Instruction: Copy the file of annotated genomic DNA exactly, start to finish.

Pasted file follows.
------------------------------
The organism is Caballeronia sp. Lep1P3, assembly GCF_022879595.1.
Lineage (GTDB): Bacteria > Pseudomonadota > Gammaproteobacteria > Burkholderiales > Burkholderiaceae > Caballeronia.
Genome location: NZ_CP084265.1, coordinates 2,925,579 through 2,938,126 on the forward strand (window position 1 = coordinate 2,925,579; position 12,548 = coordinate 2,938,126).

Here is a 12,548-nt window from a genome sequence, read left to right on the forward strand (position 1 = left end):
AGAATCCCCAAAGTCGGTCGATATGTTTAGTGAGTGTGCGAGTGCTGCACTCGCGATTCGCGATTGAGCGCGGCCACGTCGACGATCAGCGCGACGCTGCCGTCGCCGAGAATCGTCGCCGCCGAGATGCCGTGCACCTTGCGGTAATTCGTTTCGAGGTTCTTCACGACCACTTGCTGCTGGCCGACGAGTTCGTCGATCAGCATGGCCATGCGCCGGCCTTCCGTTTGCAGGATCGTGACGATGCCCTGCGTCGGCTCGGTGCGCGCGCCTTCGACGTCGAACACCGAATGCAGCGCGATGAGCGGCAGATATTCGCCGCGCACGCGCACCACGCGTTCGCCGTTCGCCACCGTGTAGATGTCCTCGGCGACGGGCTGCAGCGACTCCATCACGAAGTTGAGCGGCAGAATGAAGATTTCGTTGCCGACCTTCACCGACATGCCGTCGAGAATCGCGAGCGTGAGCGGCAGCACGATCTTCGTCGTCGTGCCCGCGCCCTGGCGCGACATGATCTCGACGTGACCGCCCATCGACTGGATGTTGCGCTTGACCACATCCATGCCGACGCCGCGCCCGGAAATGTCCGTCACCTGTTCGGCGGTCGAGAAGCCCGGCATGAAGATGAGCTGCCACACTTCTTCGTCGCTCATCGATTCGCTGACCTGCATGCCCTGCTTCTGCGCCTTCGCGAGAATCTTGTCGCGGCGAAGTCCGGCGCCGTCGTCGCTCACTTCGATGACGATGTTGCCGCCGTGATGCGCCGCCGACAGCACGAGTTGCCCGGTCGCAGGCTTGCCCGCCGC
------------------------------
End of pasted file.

The organism is Caballeronia sp. Lep1P3, assembly GCF_022879595.1.
Lineage (GTDB): Bacteria > Pseudomonadota > Gammaproteobacteria > Burkholderiales > Burkholderiaceae > Caballeronia.
Genome location: NZ_CP084265.1, coordinates 2,925,579 through 2,938,126 on the forward strand (window position 1 = coordinate 2,925,579; position 12,548 = coordinate 2,938,126).

Here is a 12,548-nt window from a genome sequence, read left to right on the forward strand (position 1 = left end):
AGAATCCCCAAAGTCGGTCGATATGTTTAGTGAGTGTGCGAGTGCTGCACTCGCGATTCGCGATTGAGCGCGGCCACGTCGACGATCAGCGCGACGCTGCCGTCGCCGAGAATCGTCGCCGCCGAGATGCCGTGCACCTTGCGGTAATTCGTTTCGAGGTTCTTCACGACCACTTGCTGCTGGCCGACGAGTTCGTCGATCAGCATGGCCATGCGCCGGCCTTCCGTTTGCAGGATCGTGACGATGCCCTGCGTCGGCTCGGTGCGCGCGCCTTCGACGTCGAACACCGAATGCAGCGCGATGAGCGGCAGATATTCGCCGCGCACGCGCACCACGCGTTCGCCGTTCGCCACCGTGTAGATGTCCTCGGCGACGGGCTGCAGCGACTCCATCACGAAGTTGAGCGGCAGAATGAAGATTTCGTTGCCGACCTTCACCGACATGCCGTCGAGAATCGCGAGCGTGAGCGGCAGCACGATCTTCGTCGTCGTGCCCGCGCCCTGGCGCGACATGATCTCGACGTGACCGCCCATCGACTGGATGTTGCGCTTGACCACATCCATGCCGACGCCGCGCCCGGAAATGTCCGTCACCTGTTCGGCGGTCGAGAAGCCCGGCATGAAGATGAGCTGCCACACTTCTTCGTCGCTCATCGATTCGCTGACCTGCATGCCCTGCTTCTGCGCCTTCGCGAGAATCTTGTCGCGGCGAAGTCCGGCGCCGTCGTCGCTCACTTCGATGACGATGTTGCCGCCGTGATGCGCCGCCGACAGCACGAGTTGCCCGGTCGCAGGCTTGCCCGCCGC